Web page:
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House Democrats plot longshot debt ceiling fix

A discharge petition needs the support of five Republicans


House Minority Leader Hakeem Jeffries, D-N.Y. speaking about the debt ceiling at the Capitol in Washington, on May 25 Associated Press/Photo by J. Scott Applewhite

House Democrats plot longshot debt ceiling fix

Last week, House Democrats began collecting signatures in support of a bill to help grandparents raising grandchildren, increase hurricane relief, and clarify tax policies for veterans. But the real purpose of the measure is to force lawmakers to vote on raising the U.S. debt ceiling.

The 213 Democrats in the House unanimously signed something called a discharge petition.

“A discharge motion is a way—it might be the only way—for a group of members to bring something to the floor over the objection of the majority party leadership,” said Jim Curry, director of graduate studies at the University of Utah and an expert on House procedure.

It’s a seldom-used parliamentary maneuver that forces a bill out of committee. Then, lawmakers can swap the contents of the bill to reveal their true purpose.

The procedure is a long shot, but it would only take the signatures of five Republicans for the petition to get majority support in the House. If successful, it could serve as an emergency valve to the country’s debt limit problem.

Treasury Secretary Janet Yellen says the United States is out of funds and almost out of time. Having run up against its borrowing limit earlier this year, the country will soon have no way of making payments on the $31.4 trillion in debt it’s already accumulated. That could happen as early as June 1.

“If Congress fails to increase the debt limit, it would cause severe hardship to American families, harm our global leadership position, and raise questions about our ability to defend our national security interests,” Yellen wrote to congressional leadership in a letter published Monday.

To President Joe Biden and other Democratic leadership in congress, there’s an obvious solution: raise the debt ceiling, borrow more money, and keep the country’s economy out of harm’s way. But at the outset of his term, House Speaker Kevin McCarthy promised he wouldn’t let the country’s ballooning debt get any bigger—at least not without first creating a plan for how to deal with it in the future. House Republicans passed a bill to raise the debt ceiling and roll back federal discretionary spending to 2022 levels. House Democrats, who don’t want any spending conditions on a debt ceiling deal, are pushing their own bill with a discharge petition as a backup if House Republicans and the president fail to reach a deal.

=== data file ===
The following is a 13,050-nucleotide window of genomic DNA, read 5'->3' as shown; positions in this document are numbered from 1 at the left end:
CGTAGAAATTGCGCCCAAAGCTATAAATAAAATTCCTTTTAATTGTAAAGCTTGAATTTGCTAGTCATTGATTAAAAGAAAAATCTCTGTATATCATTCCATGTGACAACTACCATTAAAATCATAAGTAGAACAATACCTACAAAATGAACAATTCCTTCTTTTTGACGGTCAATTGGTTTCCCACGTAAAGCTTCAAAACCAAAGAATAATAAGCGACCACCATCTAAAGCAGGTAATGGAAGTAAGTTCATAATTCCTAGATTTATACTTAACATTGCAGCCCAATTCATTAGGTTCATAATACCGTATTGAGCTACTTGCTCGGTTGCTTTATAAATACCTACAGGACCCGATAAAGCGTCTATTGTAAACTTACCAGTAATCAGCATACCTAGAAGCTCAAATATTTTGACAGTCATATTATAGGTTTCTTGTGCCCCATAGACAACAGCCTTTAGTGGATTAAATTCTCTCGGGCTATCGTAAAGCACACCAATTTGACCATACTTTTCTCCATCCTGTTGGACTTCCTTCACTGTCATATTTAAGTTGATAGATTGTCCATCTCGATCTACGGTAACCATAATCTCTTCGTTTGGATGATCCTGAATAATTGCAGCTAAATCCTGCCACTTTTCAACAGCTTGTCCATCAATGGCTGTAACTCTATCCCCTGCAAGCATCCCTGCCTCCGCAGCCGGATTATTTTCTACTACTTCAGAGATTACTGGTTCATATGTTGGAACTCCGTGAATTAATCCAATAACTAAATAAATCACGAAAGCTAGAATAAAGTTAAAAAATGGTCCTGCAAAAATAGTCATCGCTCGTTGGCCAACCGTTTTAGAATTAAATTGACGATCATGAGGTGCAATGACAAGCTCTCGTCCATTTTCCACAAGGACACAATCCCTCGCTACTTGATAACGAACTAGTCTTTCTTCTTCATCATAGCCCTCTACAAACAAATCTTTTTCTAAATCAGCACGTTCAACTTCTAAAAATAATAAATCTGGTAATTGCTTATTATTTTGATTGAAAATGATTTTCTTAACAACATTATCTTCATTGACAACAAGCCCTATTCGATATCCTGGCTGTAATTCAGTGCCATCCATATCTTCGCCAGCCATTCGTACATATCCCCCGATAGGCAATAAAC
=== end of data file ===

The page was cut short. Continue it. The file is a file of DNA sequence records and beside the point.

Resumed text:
For now, Republicans like U.S. Rep. Anthony D’Esposito, R-N.Y., remain squarely behind McCarthy.

“D’Esposito helped pass House Republicans’ Limit, Save, Grow Act plan to responsibly raise the debt ceiling, and continues to support Speaker McCarthy’s attempts to negotiate in good faith with President Biden as well as Senate Democrats on this issue. That is where we stand now,” D’Esposito’s office said in a statement to WORLD.

Discharge petitions have rarely succeeded in the past. The bill has to sit in committee for 30 days before the petition can start to receive signatures. To advance, the measure needs support from a majority of House members. Once it has enough signatures, the petition must sit for an extra seven legislative days. McCarthy would have two additional days to bring it to a vote. And finally, a majority would have to vote for the bill itself once it finally reaches the floor.

“There are all sorts of complications and machinations that would still have to happen to make this whole thing work,” Curry said.

Because of the strategy’s low chance of success, Curry sees the move as a messaging ploy by Democrats—a way to ramp up pressure in the short term, but also in the coming elections.

“If things go poorly … [Democrats] can go after the moderate Republicans, maybe a dozen of them, and say, ‘You could have signed a piece of paper and avoided all of this.’ So it’s a way you can campaign against them,” Curry said.


Leo Briceno

Leo is a WORLD reporter covering politics in Washington, D.C. He is a graduate of Patrick Henry College.


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